Orbital debris is any man-made object in orbit about the Earth which no longer serves a useful purpose. Approximately 19,000 objects larger than 10 cm are known to exist. The estimated population of particles between 1 and 10 cm in diameter is approximately 500,000….
NASA has released a new statement pinpointing the re-entry of the UARS satellite on Sept. 24th:"The Joint Space Operations Center at Vandenberg Air Force Base in California has determined the satellite entered the atmosphere over the Pacific Ocean at 14.1
There is more space junk headed our way next month. A defunct German space telescope called ROSAT is set to hit the planet at the end of October – and it even is more likely than UARS to cause injury or damage in populated areas.NASA calculates a 1-in-3200 chance
NASA says it continues to wait for final confirmation of re-entry. "If debris fell on land (and that's still a BIG if), Canada is most likely area," the space agency just said on their twiter. It is still unconfirmed but it looks like the place of
NASA’s UARS satellite is making its last orbits around Earth. Orbital elements just published by US Strategic Command suggest that re-entry could occur a little later than previously expected.”For now, it looks like 00:00 – 04:00 UTC on Sept. 24,” says satellite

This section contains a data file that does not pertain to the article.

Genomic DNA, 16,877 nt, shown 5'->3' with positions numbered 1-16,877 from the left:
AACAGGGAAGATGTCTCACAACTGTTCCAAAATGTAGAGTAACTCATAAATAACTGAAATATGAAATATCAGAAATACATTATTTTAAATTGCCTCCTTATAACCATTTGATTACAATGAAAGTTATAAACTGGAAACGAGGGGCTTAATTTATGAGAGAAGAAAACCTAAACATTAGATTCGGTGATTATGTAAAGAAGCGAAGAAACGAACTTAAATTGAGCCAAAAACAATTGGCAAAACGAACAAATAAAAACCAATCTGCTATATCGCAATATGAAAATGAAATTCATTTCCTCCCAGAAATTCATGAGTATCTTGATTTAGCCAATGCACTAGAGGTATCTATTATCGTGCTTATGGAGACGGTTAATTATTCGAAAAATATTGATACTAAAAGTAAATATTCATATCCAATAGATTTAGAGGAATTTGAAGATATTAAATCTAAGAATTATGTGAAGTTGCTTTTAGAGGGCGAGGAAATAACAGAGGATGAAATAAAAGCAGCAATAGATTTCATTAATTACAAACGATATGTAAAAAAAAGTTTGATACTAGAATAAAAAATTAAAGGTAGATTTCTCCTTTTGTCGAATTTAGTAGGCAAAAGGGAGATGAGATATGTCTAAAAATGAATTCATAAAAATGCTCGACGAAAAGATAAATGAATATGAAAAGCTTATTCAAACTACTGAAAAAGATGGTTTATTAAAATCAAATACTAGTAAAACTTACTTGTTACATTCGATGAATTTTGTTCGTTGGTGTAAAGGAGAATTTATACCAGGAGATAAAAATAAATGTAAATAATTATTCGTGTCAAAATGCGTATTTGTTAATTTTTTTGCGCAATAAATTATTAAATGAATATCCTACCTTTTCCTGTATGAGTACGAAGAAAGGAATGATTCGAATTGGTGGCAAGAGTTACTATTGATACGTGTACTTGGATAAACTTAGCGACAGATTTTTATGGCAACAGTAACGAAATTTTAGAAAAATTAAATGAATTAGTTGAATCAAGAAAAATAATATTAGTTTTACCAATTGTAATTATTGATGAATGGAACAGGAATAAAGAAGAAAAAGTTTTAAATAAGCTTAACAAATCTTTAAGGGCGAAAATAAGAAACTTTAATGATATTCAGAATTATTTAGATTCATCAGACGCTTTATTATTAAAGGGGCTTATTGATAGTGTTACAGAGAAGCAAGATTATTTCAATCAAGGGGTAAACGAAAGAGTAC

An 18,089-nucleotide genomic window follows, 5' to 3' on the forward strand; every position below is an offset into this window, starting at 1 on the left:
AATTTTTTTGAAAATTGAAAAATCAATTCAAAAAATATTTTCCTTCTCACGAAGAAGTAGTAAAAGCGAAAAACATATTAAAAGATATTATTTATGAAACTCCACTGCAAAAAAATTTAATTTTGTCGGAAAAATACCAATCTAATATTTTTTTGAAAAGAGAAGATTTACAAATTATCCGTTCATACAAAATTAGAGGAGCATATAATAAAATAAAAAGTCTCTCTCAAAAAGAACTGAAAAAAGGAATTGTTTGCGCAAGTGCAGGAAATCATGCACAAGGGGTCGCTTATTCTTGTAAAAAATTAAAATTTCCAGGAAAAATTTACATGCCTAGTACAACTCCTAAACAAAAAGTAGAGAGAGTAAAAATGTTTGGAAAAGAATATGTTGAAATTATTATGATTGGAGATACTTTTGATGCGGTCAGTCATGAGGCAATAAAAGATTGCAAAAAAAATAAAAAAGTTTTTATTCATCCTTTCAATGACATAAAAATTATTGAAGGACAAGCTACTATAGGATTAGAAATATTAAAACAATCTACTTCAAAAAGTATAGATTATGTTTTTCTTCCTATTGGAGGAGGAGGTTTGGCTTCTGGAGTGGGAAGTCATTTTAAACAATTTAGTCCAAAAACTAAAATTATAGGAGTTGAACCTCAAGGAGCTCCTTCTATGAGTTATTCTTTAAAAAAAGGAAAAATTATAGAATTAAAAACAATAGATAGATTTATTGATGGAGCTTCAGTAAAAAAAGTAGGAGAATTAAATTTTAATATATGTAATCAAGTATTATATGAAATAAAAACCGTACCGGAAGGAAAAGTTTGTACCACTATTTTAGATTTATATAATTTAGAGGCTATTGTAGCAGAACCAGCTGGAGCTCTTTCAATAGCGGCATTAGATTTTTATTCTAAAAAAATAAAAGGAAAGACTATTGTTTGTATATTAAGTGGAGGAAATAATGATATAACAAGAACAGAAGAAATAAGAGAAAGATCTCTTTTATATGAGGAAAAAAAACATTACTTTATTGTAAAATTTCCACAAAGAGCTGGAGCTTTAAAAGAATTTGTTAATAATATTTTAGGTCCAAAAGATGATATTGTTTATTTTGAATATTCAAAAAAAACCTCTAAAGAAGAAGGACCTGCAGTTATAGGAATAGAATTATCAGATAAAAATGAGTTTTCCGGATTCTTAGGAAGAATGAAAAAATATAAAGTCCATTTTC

NASA has issued an update on the condition of the decaying UARS satellite: “As of 1:30 p.m. EDT Sept. 21, 2011, the orbit of UARS was 120 mi by 130 mi (190 km by 205 km). Re-entry is expected sometime during the afternoon of Sept. 23, Eastern Daylight Time. The
NASA reports that UARS, an atmospheric research satellite the size of a small bus, will re-enter Earth’s atmosphere on Sept. 23, plus or minus one day. Not all of the spectacularly-disintegrating spacecraft will burn up in the atmosphere; debris could be scattered
NASA space junk experts have refined the forecast for the anticipated death plunge of a giant satellite, with the U.S. space agency now predicting the 6 1/2-ton climate probe will plummet to Earth around Sept. 23, a day earlier than previously reported.The defunct